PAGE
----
We defend always in our press the democracy in the party. But we never speak against the centralization of the party. We are for the democratic centralism. We say that the centralization of the German Labor movement is not a feeble but a strong and good feature of it. The vice of the present Social-Democratic Party of Germany consists not in the centralization but in the preponderance of the opportunists, which should be excluded from the party especially now after their treacherous conduct in the war. If in any given crisis the small group (for instance our Central Committee is a small group) can act for directing the mighty mass in a revolutionary direction, it would be very good. And in all crises the masses can not act immediately, the masses want to be helped by the small groups of the central institutions of the parties. Our Central Committee quite at the beginning of this war, in September 1914, has directed the masses not to accept the lie about “the war of defence” & to break off with the opportunists & the “would-be-socialists jingoes” (we call so the “Socialists” who are now in favor of the war of defence). We think that this centralistic measure of our Central Committee was useful & necessary.
We agree with you that we must be against craft Unionism & in favor of industrial Unionism, i.e. of big, centralized Trade Unions & in favor of the most active participation of all members of party in all economic struggles & in all trade union & cooperative organizations of the working class. But we consider that such people as Mr. Legien in Germany & Mr. Gompers in the U. S. are bourgeois and that their policy is not a socialist but a nationalistic, middle class policy. Mr. Legien, Mr. Gompers & similar persons are not the representatives of working class, they represent the aristocracy & bureaucracy of the working class.
We entirely sympathize with you when in political action you claim the “mass action” of the workers. The German revolutionary & internationalist Socialists claim it also. In our press we try to define with more details what must be understood by political mass action, as f. i. political strikes (very usual in Russia), street demonstrations and civil war prepared by the present imperialist war between nations.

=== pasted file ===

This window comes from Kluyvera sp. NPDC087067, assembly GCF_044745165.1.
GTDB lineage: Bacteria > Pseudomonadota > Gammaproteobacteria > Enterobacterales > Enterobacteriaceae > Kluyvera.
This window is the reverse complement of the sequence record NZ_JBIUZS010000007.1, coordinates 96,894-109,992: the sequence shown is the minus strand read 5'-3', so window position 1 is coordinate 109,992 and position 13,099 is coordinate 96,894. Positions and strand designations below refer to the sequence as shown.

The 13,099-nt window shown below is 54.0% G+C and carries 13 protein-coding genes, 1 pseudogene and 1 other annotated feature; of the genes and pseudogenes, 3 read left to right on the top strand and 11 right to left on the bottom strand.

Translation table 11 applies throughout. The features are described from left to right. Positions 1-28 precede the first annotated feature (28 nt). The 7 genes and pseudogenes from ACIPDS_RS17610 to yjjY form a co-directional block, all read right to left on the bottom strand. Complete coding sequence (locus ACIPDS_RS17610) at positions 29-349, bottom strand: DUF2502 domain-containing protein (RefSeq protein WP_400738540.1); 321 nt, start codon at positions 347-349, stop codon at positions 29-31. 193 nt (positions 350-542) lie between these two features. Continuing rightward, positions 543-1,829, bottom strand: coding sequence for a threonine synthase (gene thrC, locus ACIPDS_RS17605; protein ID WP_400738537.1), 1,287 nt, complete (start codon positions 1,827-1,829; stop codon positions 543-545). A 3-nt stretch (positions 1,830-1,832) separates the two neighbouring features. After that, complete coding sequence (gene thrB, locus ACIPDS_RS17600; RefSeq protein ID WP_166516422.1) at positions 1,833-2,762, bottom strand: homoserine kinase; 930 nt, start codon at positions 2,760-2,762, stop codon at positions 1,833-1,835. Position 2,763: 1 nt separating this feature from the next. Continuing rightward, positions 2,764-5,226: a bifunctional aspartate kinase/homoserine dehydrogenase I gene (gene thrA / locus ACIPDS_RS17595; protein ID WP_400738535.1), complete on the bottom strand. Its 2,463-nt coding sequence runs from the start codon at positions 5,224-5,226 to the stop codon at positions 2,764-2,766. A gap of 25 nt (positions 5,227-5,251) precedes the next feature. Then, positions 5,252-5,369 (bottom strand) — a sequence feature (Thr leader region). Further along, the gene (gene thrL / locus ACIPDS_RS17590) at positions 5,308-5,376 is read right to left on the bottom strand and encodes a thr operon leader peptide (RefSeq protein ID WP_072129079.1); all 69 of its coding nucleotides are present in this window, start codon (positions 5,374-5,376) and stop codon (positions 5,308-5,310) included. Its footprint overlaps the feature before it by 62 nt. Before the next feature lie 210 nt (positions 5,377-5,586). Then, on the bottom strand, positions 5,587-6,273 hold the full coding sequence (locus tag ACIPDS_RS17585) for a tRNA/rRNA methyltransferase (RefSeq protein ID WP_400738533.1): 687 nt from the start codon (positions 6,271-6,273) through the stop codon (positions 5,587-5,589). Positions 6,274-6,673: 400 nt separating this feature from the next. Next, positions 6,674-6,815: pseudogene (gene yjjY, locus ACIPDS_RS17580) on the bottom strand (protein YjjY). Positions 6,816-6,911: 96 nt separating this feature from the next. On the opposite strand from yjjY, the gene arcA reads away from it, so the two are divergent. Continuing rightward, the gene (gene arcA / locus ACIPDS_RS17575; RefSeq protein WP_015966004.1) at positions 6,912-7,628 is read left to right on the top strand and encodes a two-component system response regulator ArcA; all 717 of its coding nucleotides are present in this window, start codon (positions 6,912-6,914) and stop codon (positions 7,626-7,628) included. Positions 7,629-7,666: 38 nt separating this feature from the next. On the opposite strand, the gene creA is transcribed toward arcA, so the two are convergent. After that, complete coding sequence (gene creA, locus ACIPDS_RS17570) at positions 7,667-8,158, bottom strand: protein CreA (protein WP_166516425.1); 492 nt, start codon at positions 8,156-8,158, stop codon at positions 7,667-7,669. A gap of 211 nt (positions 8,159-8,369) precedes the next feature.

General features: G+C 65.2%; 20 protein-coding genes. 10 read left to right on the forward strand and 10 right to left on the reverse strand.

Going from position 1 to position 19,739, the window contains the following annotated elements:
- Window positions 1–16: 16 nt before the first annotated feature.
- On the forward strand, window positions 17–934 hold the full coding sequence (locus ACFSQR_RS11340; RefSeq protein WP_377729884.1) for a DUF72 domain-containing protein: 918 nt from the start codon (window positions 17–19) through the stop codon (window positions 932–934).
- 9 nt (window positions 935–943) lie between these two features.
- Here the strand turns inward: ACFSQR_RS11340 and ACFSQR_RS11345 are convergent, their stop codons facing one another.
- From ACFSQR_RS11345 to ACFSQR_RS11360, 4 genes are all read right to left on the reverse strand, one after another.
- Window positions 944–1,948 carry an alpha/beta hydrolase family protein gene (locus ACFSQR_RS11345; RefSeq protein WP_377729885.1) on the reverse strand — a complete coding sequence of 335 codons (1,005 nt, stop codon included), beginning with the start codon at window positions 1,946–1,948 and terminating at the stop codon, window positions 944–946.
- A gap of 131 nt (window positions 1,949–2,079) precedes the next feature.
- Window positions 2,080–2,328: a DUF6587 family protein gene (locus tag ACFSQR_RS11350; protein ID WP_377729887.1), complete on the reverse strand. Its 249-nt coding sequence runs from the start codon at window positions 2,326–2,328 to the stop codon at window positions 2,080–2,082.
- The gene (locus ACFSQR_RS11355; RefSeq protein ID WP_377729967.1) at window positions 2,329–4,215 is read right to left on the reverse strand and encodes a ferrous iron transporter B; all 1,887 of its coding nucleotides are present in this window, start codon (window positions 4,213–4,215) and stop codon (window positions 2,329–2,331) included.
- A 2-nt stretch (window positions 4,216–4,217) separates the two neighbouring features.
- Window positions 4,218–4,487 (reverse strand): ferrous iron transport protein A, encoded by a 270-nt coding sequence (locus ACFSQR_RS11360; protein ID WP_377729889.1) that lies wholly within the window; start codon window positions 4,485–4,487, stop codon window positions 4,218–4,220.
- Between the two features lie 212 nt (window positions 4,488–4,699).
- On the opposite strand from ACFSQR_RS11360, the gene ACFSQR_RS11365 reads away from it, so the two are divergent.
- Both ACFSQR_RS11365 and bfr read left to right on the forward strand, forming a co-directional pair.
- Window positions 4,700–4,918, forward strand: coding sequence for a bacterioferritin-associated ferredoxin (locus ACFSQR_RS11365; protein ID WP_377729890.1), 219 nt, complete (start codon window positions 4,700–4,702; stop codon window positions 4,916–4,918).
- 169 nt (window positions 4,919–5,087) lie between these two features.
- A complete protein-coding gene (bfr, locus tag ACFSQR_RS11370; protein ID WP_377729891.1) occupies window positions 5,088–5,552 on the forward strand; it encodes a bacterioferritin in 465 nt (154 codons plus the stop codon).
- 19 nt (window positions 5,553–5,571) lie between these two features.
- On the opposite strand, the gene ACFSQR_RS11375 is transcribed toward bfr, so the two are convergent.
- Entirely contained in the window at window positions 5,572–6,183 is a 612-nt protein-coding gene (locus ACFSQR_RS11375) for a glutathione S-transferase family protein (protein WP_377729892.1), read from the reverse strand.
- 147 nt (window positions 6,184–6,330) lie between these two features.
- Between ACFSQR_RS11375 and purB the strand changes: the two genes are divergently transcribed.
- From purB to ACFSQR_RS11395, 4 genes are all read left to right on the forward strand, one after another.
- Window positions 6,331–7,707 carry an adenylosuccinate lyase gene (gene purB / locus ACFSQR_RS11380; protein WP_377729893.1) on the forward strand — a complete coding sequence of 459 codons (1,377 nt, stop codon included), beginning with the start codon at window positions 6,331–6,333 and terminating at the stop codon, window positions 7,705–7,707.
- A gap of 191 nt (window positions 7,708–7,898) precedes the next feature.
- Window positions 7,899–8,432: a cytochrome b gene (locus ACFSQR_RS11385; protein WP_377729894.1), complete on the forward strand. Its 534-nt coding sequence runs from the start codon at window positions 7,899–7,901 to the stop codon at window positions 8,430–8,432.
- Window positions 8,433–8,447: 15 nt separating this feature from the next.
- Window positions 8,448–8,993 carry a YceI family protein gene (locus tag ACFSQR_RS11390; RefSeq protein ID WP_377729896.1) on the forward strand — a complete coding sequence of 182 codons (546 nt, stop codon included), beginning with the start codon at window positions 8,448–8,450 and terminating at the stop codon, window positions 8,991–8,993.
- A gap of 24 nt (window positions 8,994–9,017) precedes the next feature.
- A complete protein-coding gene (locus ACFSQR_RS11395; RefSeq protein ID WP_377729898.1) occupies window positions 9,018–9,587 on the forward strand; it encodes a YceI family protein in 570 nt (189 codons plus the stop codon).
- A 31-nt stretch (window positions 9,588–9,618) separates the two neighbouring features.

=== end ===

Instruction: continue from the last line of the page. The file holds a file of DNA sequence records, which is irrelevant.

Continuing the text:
We do not preach unity in the present (prevailing in the Second International) socialist parties. On the contrary we preach secession with the opportunists. The war is the best object-lesson. In all countries the opportunists, their leaders, their most influential dailies & reviews are for the war, in other words, they have in reality united with “their” national bourgeoisie (middle class, capitalists) against the proletarian masses. You say, that in America there are also Socialists who have expressed themselves in favor of the participation in a war of defence. We are convinced, that unity with such men is an evil. Such unity is unity with the national middle class & capitalists, and a division with the international revolutionary working class. And we are for secession with nationalistic opportunists and unity with international revolutionary Marxists & working-class parties.
We never object in our press to the unity of S. P. & S.L.P. in America. We always quote letters from Marx & Engels (especially to Sorge, active member of American socialist movement), where both condemn the sectarian character of the S.L.P.
We fully agree with you in your criticism of the old International. We have participated in the conference of Zimmerwald (Switzerland) 5-8.IX. 1915. We have formed there a left wing, and have proposed our resolution & our draught of a manifesto. We have just published these documents in German & I send them to you (with the German translation of our small book about “Socialism & War”), hoping that in your League there are probably comrades, that know German. If you could help us to publish these things in English (it is possible only in America and later on we should send it to England), we would gladly accept your help.
In our struggle for true internationalism & against “jingo-socialism” we always quote in our press the example of the opportunist leaders of the S.P. in America, who are in favor of restrictions of the immigration of Chinese and Japanese workers (especially after the Congress of Stuttgart, 1907, & against the decisions of Stuttgart). We think that one can not be internationalist & be at the same time in favor of such restrictions. And we assert that Socialists in America, especially English Socialists, belonging to the ruling, and oppressing nation, who are not against any restrictions of immigration, against the possession of colonies (Hawaii) and for the entire freedom of colonies, that such Socialists are in reality jingoes.